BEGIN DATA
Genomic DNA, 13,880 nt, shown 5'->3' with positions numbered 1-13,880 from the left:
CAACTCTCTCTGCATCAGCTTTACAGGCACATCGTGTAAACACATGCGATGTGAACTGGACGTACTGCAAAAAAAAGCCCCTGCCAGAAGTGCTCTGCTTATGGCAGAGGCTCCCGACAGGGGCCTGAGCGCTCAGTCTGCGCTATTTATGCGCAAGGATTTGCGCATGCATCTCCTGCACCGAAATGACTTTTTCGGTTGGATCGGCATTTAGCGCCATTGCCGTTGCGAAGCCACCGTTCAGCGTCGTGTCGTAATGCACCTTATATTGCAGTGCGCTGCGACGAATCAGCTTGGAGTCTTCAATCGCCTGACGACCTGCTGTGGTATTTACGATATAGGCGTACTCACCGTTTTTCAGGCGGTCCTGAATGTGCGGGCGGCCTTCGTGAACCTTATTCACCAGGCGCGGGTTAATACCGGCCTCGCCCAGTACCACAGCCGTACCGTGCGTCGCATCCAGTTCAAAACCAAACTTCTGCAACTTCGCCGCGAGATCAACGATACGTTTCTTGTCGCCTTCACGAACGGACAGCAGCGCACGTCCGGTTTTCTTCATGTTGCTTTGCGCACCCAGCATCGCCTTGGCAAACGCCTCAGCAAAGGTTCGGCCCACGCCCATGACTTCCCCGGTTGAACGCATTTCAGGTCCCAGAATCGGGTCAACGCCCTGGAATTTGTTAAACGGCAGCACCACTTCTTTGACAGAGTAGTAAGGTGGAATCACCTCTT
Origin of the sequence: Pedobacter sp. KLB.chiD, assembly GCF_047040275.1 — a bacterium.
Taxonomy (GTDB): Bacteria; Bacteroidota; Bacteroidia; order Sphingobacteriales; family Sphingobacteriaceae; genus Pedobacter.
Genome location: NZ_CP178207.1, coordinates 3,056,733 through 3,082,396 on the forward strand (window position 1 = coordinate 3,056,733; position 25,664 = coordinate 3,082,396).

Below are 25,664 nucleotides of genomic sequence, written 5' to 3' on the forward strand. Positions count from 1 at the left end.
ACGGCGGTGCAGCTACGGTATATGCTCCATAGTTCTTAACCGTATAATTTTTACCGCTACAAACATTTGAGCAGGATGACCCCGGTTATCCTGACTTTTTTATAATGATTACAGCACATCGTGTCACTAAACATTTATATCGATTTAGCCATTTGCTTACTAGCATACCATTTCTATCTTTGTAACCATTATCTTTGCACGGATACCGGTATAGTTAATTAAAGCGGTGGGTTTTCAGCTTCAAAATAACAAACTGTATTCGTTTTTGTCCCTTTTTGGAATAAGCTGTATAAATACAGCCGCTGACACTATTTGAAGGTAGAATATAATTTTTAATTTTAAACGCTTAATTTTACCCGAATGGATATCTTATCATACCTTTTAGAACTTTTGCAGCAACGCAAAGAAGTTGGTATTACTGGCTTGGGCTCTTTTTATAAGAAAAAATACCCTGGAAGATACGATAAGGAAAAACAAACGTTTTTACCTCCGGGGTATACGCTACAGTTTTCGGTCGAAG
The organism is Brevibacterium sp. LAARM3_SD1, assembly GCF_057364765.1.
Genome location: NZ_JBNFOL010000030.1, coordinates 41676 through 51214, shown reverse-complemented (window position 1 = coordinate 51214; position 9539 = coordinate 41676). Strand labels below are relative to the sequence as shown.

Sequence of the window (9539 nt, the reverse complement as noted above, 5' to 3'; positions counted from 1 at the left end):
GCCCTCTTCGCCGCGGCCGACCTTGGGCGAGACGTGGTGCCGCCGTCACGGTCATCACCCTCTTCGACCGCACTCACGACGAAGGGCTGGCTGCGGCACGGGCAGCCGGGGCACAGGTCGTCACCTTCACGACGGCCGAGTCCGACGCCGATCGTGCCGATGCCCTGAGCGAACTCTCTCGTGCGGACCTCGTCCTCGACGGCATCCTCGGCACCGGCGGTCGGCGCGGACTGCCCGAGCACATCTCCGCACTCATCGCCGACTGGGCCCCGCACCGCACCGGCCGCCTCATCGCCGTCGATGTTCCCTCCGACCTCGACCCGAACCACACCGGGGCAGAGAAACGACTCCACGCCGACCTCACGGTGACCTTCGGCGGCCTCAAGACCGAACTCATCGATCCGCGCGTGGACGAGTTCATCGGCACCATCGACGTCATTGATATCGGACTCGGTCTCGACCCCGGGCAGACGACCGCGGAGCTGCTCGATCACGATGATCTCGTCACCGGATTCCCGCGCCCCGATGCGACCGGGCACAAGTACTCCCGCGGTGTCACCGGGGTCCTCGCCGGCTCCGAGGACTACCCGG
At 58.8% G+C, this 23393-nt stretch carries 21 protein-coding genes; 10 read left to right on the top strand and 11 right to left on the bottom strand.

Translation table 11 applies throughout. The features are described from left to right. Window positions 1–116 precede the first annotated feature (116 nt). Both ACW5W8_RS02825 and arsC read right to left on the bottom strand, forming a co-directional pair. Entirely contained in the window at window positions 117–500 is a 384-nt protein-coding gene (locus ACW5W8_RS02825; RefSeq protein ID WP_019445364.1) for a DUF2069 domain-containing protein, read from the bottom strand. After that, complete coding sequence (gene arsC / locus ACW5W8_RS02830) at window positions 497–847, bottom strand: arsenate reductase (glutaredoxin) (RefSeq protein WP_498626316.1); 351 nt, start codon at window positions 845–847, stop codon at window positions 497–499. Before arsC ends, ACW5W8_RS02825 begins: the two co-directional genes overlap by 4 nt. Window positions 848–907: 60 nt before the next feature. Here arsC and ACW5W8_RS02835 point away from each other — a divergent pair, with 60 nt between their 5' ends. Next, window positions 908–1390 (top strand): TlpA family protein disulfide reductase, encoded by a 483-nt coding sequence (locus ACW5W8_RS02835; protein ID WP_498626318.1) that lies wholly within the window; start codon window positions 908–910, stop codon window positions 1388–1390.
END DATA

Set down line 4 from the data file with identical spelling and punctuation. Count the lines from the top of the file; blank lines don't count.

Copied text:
Taxonomy (GTDB): Bacteria; Bacteroidota; Bacteroidia; order Sphingobacteriales; family Sphingobacteriaceae; genus Pedobacter.